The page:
The Arts Council of New Orleans is a private, non-profit organization designated as the City’s official arts agency. The Arts Council serves as one of eight regional distributing agencies for state arts funds and administers available municipal arts grants and the Percent For Art program for the City of New Orleans. The Arts Council works in partnership with the City of New Orleans, community groups, local, state, and national governmental agencies, and other nonprofit arts organizations to meet the arts and cultural needs of the New Orleans community through a diversity of initiatives and services.

    WWNO

    WWNO, the NPR member station for New Orleans, serves southeast Louisiana and parts of southwest Mississippi by broadcasting balanced news, thought provoking analysis, classical music, jazz and other musical styles, intelligent entertainment, and unique local content. We broadcast on 89.9 FM, and KTLN 90.5 FM in the Houma-Thibodaux area as a public service of the University of New Orleans. All of WWNO’s programs, including its growing local news coverage, are available online at WWNO.org.

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    WWOZ 90.7 FM is the New Orleans Jazz and Heritage Station offering listener-supported, volunteer-programmed community radio. WWOZ covers many events live in and around the city and across the United States, and broadcasts live from the famed New Orleans Jazz and Heritage Festival annually. WWOZ’s mission is to be the worldwide voice, archive, and flag-bearer of New Orleans culture and musical heritage.

    PRC

    Preservation Resource Center (PRC) has been preserving, restoring, and revitalizing New Orleans’ historic architecture and neighborhoods since 1974. Throughout its history, PRC has acted as an advocacy agent on a local, regional, and national scale, spreading the word about the city’s rich architectural heritage and the economic importance of preserving this heritage. PRC also takes a hands-on approach to preservation, with a history of successfully restoring over 1,400 properties. The center strengthens and revitalizes New Orleans in a way that is forward-looking and sustainable, yet sensitive to the city’s past and its heritage.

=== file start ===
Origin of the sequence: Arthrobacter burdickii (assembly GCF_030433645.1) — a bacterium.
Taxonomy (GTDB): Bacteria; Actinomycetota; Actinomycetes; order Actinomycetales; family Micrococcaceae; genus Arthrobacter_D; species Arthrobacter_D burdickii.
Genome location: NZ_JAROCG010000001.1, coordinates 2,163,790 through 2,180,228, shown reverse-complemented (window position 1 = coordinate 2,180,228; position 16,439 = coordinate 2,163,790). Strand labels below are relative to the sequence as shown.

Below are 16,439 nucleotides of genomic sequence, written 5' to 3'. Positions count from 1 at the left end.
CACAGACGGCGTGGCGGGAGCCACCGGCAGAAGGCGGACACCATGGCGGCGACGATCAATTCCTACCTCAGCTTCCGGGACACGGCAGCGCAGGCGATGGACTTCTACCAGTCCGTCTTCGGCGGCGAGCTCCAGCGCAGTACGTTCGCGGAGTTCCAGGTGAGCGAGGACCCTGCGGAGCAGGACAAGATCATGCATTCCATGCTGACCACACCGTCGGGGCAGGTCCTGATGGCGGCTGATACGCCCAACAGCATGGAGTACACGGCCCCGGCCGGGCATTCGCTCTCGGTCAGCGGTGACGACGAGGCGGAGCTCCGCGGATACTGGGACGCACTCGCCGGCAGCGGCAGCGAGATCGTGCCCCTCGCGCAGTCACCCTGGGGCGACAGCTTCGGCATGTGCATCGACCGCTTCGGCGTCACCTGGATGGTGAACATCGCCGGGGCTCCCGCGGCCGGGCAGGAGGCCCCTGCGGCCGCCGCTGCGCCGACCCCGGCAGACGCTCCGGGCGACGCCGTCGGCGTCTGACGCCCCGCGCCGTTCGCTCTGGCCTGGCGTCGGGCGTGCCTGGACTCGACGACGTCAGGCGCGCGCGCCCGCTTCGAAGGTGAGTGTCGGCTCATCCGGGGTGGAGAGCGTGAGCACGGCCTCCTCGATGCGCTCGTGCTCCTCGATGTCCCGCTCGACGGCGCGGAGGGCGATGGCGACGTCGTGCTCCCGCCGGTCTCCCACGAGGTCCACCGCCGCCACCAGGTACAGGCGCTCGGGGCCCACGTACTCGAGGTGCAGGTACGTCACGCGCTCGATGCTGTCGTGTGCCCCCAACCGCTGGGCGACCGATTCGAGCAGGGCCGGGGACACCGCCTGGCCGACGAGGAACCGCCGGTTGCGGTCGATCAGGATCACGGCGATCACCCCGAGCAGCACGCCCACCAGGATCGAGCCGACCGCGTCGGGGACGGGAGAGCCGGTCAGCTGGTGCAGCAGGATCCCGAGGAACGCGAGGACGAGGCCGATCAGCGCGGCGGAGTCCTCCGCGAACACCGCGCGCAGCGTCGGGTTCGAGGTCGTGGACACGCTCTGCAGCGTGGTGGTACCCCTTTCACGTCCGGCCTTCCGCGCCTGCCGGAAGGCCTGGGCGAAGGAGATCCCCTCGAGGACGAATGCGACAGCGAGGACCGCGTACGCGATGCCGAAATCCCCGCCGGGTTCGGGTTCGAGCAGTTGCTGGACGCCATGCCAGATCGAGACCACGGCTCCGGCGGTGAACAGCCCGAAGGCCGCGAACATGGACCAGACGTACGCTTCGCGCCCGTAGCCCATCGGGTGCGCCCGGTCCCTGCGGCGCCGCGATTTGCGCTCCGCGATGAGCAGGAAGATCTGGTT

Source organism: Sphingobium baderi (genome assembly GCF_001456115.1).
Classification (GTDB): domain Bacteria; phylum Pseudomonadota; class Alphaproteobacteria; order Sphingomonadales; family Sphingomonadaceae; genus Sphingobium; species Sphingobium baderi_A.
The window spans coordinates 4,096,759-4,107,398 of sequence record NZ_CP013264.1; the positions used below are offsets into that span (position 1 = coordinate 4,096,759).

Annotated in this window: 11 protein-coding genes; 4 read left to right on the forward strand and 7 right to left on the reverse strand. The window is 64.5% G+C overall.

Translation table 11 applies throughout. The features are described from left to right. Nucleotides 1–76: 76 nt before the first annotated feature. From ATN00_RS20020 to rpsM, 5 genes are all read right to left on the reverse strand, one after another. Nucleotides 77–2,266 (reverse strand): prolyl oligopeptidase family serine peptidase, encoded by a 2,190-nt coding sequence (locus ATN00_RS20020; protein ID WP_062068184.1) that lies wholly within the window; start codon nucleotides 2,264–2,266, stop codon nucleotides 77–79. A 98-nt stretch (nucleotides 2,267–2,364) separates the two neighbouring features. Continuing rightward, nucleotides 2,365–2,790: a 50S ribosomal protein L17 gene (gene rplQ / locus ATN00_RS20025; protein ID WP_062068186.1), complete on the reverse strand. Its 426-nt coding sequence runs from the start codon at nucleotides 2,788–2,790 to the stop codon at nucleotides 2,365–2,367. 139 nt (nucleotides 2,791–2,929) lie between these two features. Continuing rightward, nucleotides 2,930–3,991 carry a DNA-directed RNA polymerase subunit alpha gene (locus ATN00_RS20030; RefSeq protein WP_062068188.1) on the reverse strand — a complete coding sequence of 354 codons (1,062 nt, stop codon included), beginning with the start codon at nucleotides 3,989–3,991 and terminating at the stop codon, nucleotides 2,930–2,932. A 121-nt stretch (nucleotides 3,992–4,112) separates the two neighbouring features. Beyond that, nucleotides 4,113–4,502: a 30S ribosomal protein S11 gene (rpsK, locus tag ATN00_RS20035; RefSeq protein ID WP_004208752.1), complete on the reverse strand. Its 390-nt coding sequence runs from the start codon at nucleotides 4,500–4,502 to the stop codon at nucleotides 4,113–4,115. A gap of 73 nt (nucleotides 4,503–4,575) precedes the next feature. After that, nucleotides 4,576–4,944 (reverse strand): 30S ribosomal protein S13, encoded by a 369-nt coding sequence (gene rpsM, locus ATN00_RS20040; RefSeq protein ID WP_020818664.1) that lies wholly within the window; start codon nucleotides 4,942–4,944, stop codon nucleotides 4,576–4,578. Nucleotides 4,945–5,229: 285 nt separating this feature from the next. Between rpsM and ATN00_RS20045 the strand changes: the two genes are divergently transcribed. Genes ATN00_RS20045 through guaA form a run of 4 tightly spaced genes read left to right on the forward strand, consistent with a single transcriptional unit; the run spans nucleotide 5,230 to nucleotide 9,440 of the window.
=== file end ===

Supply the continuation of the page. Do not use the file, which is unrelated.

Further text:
NOMA

    As a nexus for the arts in New Orleans, NOMA is committed to preserving, interpreting, and enriching its collections and renowned sculpture garden; offering innovative experiences for learning and interpretation; and uniting, inspiring, and engaging diverse communities and cultures.

    The Historic New Orleans Collection

    The Historic New Orleans Collection (THNOC) is a museum, research center, and publisher dedicated to preserving the history and culture of New Orleans and the Gulf South. Its holdings comprise more than one million items from more than three centuries, documenting moments both major and minor. Its four exhibition spaces–the Williams Gallery, the Louisiana History Galleries, the Boyd Cruise Gallery, and the Laura Simon Nelson Galleries for Louisiana Art–faithfully depict the multicultural stories of the region, from permanent displays exploring the evolution of Louisiana to rotating exhibitions showcasing history and fine art.

    Southern Food

    The Southern Food and Beverage Museum is a nonprofit living history organization dedicated to the discovery, understanding and celebration of the food, drink and the related culture of the South. While based in New Orleans, the Museum examines and celebrates all the cultures that have come together through the centuries to create the South’s unique culinary heritage. The Museum is also home to the collections of the Museum of the American Cocktail, the Galerie d’Absinthe, and a demonstration kitchen.

    Louisiana Endowment for the Humanities

    The Louisiana Endowment for the Humanities is a non-profit organization dedicated to providing educational opportunities to all Louisianans.

    The Louisiana Endowment for the Humanities’ mission is to provide all Louisianans with access to and an appreciation of their own rich, shared and diverse historical, literary and cultural heritage through grant-supported outreach programs, family literacy and adult reading initiatives, teacher professional development institutes, publications, film and radio documentaries, museum exhibitions, cultural tourism, public lectures, library projects, and other public humanities programming.